The price of Cryptocurrencies has over the last month surged with the most popular one Bitcoin trading at USD 2455.76 this week alone. Experts have been predicting the collapse of Bitcoin but the digital currency has been experiencing rapid growth over the last five years. In fact, bitcoin has experienced an overwhelming 500-fold increase over the past five years.
But why is Bitcoin gaining a lot of traction?
Well, you remember Wannacry, the ransomware that hit thousands of computers in well over 70+ countries potentially bringing businesses and government organizations to a halt? The creators of the ramsomware were demanding about $300 worth of ransom from their victims payable via Bitcoin. That incident no doubt has brought Bitcoin to a lot of people’s attention and inevitably had an effect on its overall value.
But more importantly, in April, the Japanese government officially recognized bitcoin as a legal method of payment. The country passed a law, following months of debate, that brought bitcoin exchanges under anti-money laundering/know-your-customer rules. This no doubt spiked the price of Bitcoin as more investors now gained confidence in the digital currency.
The majority of other countries in the world don’t officially recognize bitcoin as legal tender, but at the same time don’t forbid its usage with the exceptions of Bangladesh, Bolivia, Ecuador & Kyrgyzstan. You can read about Bitcoin’s legally worldwide here.
In Uganda, the government like most in the world is still skeptical of these cryptocurrencies. When One Coin opened shop in Kampala, Bank Of Uganda immediately issued a statement warning the general public about dealing with the company;
“Bank of Uganda warns the general public that whoever wishes to invest their hard earned savings in Cryptocurrency forms such as One-coin, Bitcoin, Ripple, Peercoin, Namecoin, Dogecoin, Litecoin, Bytecoin, Primecoin, Blackcoin or any other forms of Digital Currency is taking a risk in the financial space where there is neither investor protection nor regulatory purview. The public is hereby warned that whoever deals with “ONE COIN DIGITAL MONEY” does so at his or her own risk.”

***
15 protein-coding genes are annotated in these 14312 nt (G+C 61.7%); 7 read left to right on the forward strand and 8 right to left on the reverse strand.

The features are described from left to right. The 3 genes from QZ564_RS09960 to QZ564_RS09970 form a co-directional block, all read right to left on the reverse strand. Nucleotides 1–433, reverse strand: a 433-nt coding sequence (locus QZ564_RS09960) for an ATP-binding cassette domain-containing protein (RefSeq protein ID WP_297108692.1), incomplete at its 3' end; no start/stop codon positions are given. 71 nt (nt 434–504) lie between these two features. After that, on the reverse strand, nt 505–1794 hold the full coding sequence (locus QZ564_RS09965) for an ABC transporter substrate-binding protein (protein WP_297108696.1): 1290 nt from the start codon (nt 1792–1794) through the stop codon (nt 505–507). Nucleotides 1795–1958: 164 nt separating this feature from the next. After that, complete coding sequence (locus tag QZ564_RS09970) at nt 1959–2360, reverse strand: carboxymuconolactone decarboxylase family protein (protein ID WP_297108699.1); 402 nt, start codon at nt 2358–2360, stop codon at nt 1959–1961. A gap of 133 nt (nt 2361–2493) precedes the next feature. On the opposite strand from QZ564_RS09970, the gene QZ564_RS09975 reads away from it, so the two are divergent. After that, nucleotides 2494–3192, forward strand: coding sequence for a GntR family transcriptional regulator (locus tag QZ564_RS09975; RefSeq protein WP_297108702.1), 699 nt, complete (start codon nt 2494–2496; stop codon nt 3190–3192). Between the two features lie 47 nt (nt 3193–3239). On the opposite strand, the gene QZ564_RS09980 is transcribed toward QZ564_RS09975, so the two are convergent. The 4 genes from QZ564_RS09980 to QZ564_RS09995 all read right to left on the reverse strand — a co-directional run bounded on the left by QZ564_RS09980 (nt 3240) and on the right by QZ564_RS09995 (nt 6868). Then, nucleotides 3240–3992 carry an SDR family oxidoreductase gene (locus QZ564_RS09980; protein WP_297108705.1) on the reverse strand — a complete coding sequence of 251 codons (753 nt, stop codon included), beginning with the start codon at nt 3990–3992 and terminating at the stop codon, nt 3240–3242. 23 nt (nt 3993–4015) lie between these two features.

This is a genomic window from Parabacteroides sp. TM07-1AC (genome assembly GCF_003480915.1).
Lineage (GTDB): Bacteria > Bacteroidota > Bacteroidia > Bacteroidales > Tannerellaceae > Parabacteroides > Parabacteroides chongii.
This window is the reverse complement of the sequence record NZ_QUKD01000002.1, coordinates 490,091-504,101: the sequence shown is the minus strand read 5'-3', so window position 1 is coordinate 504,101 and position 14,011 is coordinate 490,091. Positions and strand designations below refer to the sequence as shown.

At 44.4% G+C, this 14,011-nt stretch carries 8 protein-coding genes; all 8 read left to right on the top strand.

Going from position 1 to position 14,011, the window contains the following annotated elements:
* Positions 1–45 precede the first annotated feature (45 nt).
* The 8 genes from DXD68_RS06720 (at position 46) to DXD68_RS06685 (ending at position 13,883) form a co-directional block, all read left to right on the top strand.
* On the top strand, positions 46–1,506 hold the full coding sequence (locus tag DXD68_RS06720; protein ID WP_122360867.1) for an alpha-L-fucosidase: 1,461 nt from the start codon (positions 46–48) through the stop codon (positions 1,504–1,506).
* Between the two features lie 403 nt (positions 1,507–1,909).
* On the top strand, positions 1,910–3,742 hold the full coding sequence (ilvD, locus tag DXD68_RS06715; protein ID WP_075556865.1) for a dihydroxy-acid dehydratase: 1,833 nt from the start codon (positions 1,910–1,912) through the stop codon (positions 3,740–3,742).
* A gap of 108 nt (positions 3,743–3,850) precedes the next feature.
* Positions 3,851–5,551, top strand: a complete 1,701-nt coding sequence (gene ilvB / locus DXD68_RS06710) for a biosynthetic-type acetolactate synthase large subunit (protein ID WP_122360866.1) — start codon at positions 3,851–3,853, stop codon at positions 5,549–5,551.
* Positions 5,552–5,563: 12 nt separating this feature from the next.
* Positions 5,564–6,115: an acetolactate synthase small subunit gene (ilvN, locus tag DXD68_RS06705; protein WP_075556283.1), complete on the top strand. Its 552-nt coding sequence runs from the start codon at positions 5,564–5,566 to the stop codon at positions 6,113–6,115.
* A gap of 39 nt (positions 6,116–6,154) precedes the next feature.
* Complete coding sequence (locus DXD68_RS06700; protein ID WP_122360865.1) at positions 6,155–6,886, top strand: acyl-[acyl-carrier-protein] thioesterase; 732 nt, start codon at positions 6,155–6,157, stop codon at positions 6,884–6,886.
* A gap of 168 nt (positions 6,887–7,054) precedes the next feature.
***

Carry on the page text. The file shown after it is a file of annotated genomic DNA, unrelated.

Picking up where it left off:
Because Cryptocurrencies are fairly new to the market, there’s no regulatory oversight from the authorities and therefore protection which means the industry is currently operating much like the wild wide west. Bitcoin is at the stage where Mobile money was in 2008; there is a lot of risk and uncertainty with this financial vehicle as well as lot of optimism and speculation. The value of Bitcoin varies across different regions in the world. It’s mostly highest in Asian countries such as Japan and South Korea and nobody really knows yet how much bitcoin is really worth.
One bitcoin is currently trading at USD 2455.76 which is equivalent to 8,756,362.50 Ugandan Shilling. Companies such as BitPesa operational in Kenya, Uganda and Tanzania offer a way of buying bitcoin using Airtel/MTN/M-Pesa Mobile money networks.
A number of online retailers are now beginning to accept Bitcoin as a payment method. These include; Expedia, world’s largest online travel booking agencies, Newegg online electronics retail store, TigerDirect, another big consumer electronics retailer, Virgin Galactic, Microsoft on Xbox and Windows store, Wikipedia to receive donations, WordPress.com, Shopify.com among 100+ others.
There’s a lot of interest in using Bitcoin for international money transfers. The main advantage of course is that it’s cheap to store and transfer money using bitcoin. And how it works it that you purchase bitcoin in one country via bitcoin exchange, then transfer it to your account and then trade Bitcoin for your national currency where you deposit it to your receiving bank. iAfrika has a comprehensive list of how to buy bitcoin in Africa.
The value of Bitcoin and competing alternatives such as ethereum is expected to keep rising over the coming years according to industry experts. But in an unregulated industry, there are clouds of uncertainty and risk concerning the future of this new digital currency.